In 1994 the North American Free Trade Agreement, or NAFTA, established an agency to
monitor the environmental effects of trade between the U.S., Canada, and Mexico. In a
new report, the agency gives NAFTA mixed reviews. The Great Lakes Radio
Consortium’s David Sommerstein explains:
The Commission for Environmental Cooperation found little evidence overall of what
environmentalists’ most feared from NAFTA – more pollution and lower environmental
standards. The study finds trade-related advances in technology have, in some cases,
helped the environment. But it attributes to NAFTA more air pollution from trucks at
border crossings. And businesses seeking out lax regulations can create pollution
hotspots. The report points to a 400% rise in hazardous waste shipments to Canada as an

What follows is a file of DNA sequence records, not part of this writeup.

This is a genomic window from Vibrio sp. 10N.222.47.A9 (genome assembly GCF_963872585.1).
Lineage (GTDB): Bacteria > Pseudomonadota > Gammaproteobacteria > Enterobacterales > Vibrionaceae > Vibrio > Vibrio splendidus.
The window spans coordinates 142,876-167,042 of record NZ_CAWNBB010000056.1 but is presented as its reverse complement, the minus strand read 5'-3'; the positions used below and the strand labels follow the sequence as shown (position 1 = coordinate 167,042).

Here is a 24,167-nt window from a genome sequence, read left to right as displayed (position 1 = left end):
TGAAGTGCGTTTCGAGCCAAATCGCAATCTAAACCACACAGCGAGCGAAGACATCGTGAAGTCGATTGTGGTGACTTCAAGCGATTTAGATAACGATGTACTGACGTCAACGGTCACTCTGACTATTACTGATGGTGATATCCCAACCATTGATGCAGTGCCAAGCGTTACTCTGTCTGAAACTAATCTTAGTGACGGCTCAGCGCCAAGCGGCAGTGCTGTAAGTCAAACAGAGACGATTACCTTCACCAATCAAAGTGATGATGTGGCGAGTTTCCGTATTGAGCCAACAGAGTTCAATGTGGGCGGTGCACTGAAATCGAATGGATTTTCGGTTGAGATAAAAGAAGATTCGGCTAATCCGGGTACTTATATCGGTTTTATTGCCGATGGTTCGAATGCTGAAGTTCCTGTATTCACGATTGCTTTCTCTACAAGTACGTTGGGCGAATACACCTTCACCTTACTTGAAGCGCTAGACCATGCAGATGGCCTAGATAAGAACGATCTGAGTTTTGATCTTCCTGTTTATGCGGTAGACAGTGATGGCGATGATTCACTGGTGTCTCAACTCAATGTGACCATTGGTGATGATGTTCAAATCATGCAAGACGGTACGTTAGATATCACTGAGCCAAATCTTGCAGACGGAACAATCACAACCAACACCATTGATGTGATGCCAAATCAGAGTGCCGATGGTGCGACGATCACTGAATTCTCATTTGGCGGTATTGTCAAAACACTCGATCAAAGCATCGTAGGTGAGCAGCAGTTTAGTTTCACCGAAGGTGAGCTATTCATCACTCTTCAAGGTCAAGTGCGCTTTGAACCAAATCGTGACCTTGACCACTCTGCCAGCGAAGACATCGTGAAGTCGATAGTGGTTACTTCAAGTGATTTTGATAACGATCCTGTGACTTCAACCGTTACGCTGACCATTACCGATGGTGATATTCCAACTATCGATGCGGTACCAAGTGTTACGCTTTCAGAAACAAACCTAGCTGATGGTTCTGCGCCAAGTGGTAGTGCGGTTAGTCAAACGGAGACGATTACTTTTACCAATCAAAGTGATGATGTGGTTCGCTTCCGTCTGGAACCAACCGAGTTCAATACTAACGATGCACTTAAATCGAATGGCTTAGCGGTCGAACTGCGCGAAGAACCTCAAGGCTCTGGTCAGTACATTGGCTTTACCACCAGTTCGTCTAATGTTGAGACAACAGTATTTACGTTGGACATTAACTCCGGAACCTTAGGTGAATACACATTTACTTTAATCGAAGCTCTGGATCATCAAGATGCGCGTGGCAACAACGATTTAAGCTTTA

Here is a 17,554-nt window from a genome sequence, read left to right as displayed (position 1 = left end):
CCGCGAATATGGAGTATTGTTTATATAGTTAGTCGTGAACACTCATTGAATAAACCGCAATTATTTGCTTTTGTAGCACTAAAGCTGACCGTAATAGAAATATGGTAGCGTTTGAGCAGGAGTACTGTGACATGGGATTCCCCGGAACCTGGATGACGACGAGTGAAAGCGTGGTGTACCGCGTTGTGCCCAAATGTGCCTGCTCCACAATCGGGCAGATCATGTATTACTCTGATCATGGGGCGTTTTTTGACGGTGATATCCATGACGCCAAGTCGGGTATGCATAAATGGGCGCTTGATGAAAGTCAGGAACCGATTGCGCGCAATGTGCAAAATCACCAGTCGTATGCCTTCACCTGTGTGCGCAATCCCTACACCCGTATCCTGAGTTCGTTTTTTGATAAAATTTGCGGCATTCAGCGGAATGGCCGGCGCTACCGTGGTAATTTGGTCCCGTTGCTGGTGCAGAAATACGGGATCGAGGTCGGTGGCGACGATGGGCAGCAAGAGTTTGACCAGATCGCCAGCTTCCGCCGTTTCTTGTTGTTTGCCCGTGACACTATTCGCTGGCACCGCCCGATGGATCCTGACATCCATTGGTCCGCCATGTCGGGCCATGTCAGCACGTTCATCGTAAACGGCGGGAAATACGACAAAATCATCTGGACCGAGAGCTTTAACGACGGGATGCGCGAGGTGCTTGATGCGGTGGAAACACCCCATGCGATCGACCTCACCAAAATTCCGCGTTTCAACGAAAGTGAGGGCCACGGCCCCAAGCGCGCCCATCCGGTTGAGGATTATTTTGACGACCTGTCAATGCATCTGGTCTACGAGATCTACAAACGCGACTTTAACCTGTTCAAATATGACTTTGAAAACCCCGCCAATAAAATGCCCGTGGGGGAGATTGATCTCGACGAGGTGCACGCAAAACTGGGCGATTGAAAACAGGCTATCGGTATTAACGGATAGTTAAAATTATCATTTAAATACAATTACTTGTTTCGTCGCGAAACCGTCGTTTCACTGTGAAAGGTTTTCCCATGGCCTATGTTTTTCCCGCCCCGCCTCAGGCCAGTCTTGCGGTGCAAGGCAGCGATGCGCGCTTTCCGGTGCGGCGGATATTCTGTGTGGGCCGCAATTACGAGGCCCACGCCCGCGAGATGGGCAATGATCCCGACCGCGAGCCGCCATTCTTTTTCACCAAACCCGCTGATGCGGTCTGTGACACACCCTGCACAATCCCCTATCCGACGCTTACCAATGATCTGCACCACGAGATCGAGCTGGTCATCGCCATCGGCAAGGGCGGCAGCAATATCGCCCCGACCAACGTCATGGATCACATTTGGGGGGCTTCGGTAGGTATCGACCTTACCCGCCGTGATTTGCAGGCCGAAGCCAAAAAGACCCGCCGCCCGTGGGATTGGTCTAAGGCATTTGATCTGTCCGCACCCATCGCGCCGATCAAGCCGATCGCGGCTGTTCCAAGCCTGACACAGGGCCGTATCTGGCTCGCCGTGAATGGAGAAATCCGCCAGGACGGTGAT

Chantal Line Carpentier is a spokesperson for the CEC. She says all three countries need
strong laws to make NAFTA environment-friendly.
“It’s not only an agreement on trade and goods, it’s also on investment, so that you need
to have the policy in place and also the flexibility to put policy in place as soon as there’s
some sort of hotspot that develops.”
Still, environmental groups remain concerned that competition for investment will trump
environmental policy when it comes free trade.
For the Great Lakes Radio Consortium, I’m David Sommerstein.
Keeping track of polluters in a country as large as Canada poses a serious challenge. Truckloads of hazardous waste cross the border with the U.S. every day, logging companies work near protected wildlife, and smoke from factories fills the air; but the Canadian government has a new weapon in the fight against polluters. The Great Lakes Radio Consortium’s Karen Kelly reports on Canada’s growing team of environmental spies:
Keeping track of polluters in a country as large as Canada poses a serious challenge. Truckloads